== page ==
While Kyrgyz dissidents have loudly asserted their civil rights since a clash with police in March left five citizens dead, many women in South Kyrgyzstan do not know what rights they can legally defend.
The Legal Information Center in Osh, the biggest city in troubled South Kyrgyzstan, reported in autumn 2002 that nearly 75 percent of women in the region are unaware that they can legally seek government aid or resist domestic violence. This statistic comes from an analysis the center conducted of its first two years in operation. The Kyrgyz Women’s Congress, a long-standing advocacy organization, set up the center with private funding in 2000. So far, 398 women visited the center in 2000 and 468 in 2001. Most are mothers from large families who live without newspapers or television, raising the possibility that many more women live with legal grievances in private. According to Karamat Abdullayeva, the vice president of the Women’s Congress who runs the center, women in the area often have no understanding of who can address various issues or have lost hope of getting help from authorities. A popular saying warns that "in order to find a truth one needs money." For Kyrgyz women, not seeking facts can mean suffering in silence.
Persuading women to seek legal help is often slow and emotional work. "Not all women agree to write an application," says Mrs. Abdullayeva. "Most of them are afraid and address us either orally or by phone." Most complaints, Abdullayeva says, involve frustrations over efforts to find employment or housing assistance.
But "the most sore subject" usually involves violence women suffer at the hands of their husbands or mothers-in-law. Women tearfully tell center staff about their husbands’ drinking, drug addiction, violence or embezzlement. Abdullayeva has also heard claims of abandonment. "Unemployment has changed the character of family attitudes," she says. "Nowadays it is not unusual when men leave their wives and children and go to rich women. Earlier such cases caused sharp negative [reactions] in society."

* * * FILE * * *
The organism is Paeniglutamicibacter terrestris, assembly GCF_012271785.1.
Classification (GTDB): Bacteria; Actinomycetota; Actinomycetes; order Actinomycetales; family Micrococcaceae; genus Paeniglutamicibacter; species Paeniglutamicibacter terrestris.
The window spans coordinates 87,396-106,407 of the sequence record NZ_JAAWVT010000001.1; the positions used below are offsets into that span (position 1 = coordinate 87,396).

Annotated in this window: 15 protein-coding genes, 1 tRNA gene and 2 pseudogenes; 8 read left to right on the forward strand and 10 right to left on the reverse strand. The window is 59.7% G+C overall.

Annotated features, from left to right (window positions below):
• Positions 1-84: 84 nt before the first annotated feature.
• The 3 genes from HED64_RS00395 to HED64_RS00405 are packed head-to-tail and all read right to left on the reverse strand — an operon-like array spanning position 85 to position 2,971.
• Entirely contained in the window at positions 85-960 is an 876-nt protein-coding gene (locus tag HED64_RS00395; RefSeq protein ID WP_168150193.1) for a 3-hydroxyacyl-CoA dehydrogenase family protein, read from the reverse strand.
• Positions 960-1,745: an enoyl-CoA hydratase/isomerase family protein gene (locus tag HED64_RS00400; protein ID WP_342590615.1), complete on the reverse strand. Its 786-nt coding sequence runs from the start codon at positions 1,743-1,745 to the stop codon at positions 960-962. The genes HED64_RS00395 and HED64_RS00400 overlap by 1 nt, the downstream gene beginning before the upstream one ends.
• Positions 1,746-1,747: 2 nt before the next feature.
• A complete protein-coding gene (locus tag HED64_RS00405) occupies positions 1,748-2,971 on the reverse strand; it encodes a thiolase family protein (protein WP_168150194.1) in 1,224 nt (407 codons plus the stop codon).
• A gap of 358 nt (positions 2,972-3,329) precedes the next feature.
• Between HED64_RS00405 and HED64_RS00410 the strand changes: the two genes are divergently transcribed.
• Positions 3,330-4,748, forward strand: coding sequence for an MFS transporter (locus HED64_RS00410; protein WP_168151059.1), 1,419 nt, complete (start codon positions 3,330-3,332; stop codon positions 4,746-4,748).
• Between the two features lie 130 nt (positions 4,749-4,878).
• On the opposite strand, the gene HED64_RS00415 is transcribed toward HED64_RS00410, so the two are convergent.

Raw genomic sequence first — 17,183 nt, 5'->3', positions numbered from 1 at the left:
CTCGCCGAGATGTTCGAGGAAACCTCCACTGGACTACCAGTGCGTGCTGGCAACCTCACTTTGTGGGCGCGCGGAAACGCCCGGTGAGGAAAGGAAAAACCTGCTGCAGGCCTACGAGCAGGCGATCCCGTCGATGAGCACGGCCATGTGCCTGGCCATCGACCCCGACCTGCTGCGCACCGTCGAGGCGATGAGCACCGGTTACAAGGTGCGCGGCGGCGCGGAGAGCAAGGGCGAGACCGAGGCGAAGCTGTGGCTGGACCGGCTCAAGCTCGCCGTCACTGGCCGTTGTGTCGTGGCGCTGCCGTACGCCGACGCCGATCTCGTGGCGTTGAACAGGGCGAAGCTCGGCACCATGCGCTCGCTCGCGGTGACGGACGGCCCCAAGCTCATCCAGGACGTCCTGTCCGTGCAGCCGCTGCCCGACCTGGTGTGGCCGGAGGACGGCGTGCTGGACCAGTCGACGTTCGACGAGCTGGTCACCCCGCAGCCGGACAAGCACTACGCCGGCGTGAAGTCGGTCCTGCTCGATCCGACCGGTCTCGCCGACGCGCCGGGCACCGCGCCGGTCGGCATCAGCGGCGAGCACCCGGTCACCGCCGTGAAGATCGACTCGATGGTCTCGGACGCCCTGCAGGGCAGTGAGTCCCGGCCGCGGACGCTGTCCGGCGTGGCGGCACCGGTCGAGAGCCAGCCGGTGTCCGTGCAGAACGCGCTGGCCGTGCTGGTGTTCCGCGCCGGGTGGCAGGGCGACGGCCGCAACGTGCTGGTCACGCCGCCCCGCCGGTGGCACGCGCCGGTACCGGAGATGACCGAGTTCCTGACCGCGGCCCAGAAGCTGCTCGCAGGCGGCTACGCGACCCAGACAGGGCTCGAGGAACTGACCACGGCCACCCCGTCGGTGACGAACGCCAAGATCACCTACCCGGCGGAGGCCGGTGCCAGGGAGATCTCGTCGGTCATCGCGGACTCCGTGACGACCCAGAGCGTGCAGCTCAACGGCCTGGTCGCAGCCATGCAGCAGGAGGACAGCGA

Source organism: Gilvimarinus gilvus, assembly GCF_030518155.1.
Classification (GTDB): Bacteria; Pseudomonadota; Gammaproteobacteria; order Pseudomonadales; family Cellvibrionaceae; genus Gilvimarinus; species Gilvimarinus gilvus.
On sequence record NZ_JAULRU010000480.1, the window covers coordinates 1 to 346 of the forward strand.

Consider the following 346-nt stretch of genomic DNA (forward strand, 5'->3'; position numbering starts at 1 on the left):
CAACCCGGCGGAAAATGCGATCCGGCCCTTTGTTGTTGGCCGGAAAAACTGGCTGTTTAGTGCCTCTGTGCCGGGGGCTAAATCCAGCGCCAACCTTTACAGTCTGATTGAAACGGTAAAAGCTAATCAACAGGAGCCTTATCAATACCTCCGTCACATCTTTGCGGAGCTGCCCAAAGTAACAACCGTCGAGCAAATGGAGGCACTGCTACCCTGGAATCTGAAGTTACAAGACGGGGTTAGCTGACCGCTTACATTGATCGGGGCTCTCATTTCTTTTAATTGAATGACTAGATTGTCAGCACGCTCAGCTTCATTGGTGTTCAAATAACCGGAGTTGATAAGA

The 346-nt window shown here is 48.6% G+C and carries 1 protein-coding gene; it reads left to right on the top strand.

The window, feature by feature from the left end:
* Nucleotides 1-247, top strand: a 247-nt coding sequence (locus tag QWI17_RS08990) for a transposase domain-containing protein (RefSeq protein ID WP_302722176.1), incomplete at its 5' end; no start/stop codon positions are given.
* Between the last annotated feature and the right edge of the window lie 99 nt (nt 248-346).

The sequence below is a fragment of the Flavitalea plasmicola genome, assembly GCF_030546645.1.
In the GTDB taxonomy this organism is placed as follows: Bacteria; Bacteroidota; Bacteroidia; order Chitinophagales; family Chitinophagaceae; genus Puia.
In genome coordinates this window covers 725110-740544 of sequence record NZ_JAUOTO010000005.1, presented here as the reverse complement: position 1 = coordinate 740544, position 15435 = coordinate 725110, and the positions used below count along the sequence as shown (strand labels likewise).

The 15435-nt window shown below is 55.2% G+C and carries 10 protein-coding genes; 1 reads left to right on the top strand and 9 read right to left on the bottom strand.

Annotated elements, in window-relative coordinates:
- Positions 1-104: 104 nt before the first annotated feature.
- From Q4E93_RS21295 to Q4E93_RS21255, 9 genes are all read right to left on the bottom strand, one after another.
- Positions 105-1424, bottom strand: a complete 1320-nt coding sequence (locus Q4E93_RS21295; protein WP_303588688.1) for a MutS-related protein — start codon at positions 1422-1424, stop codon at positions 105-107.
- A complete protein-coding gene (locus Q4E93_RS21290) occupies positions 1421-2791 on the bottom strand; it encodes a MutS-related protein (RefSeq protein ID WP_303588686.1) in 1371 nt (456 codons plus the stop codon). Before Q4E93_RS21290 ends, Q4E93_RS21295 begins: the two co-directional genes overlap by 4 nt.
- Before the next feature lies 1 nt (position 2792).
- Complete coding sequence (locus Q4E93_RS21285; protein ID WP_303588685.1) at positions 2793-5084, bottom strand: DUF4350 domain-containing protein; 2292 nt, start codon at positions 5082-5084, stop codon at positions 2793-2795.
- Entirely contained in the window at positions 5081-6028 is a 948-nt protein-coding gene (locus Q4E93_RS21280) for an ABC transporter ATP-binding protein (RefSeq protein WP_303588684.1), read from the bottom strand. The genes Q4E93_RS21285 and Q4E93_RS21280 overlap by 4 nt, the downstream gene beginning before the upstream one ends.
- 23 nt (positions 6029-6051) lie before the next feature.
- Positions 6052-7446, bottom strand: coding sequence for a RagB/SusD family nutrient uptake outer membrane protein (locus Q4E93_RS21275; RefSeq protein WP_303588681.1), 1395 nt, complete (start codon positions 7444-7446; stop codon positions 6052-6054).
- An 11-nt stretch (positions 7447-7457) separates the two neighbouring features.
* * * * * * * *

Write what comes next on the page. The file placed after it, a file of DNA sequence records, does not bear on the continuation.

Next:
Though she took part in a 2001 media campaign aimed at educating victims of domestic violence, Abdullayeva knows that Kyrgyz culture strongly discourages such victims from talking. Many women find it useless to report home violence to district committees or militia officers. Usually, say the women who spoke to EurasiaNet, officials tell "complaining women" that family problems must remain within families and scold them not to wash their "dirty linen in public." Since many women thought filling out an anonymous questionnaire at the Legal Information Center would be too risky, it is impossible to tell how many women are living with abusive husbands or relatives. Statements at the center indicate that the misery that has spurred calls for Kyrgyz reform is also roiling Kyrgyz homes.
Poverty runs through these women’s stories. "My husband does not have stable work. I am afraid when the end of the working day is coming," said Zamira Tolubayeva. "My husband is waiting for me and leaves somewhere and comes back drunk." Like other visitors, Tolubayeva said she earned her family’s keep and worried about the "awful atmosphere" in which her son was growing up. "[My husband] humiliates me, beats, there were cases when it happened even in the presence of neighbors," she said. "I am earning somehow. I tried several times to divorce, but my husband punished me to such an extent that I am horrified." One woman says her husband secretly used their apartment as collateral for a loan he could not repay; the couple and their three children reportedly ended up on the street. Another woman said her husband had run away ten years ago after losing money at gambling, leaving her with two children, an aged mother, and a host of in-laws. Some women complain of mothers-in-law or sisters-in-law kicking them out of their homes.
Abdullayeva says she hears several such stories each day and cannot always help. Her main purpose, she says, is to educate women about their legal rights. This is relatively straightforward – if not emotionally easy – when women have failed to fill out proper paperwork, such as a deed or a passport. "Quite often women themselves are guilty, as they don’t know elementary things," she says. "For example, a husband [insists] that it is not obligatory to register the marriage, it is enough to go to a mosque.
And then she does not have any rights for house and property, and even sometimes for children." When women live with domestic violence or abuse, the idea of a legal response is much less credible.
Cultural traditions strongly discourage legal interference in the family. Among ethnic Uzbek families like Abdullayeva’s, a husband’s mother traditionally serves as a woman’s "tutor." Rather than subject her sons to this arrangement, Abdullayeva says she permitted them to live separately with their own families after they married "though it is a violation of tradition." Often, women who visit the center say, mothers-in-law treat them as "slaves" and punish them if they do not adequately complete household chores. Even a woman who taught in an Uzbek school says she was "unloading coal from the car at nights while all the family was watching TV" and still endured the sound of her in-laws berating their son for marrying a "slut."
In this context, the woman who consciously chooses to break family ties is rare. Most of them accept violence from mothers-in-law and other relatives as inevitable. With so many calls for change echoing through Kyrgyzstan, though, the Legal Information Center may spur more women to challenge the notion that domestic traditions need never change.
Alla Pyatibratova, EurasiaNet, October 2, 2002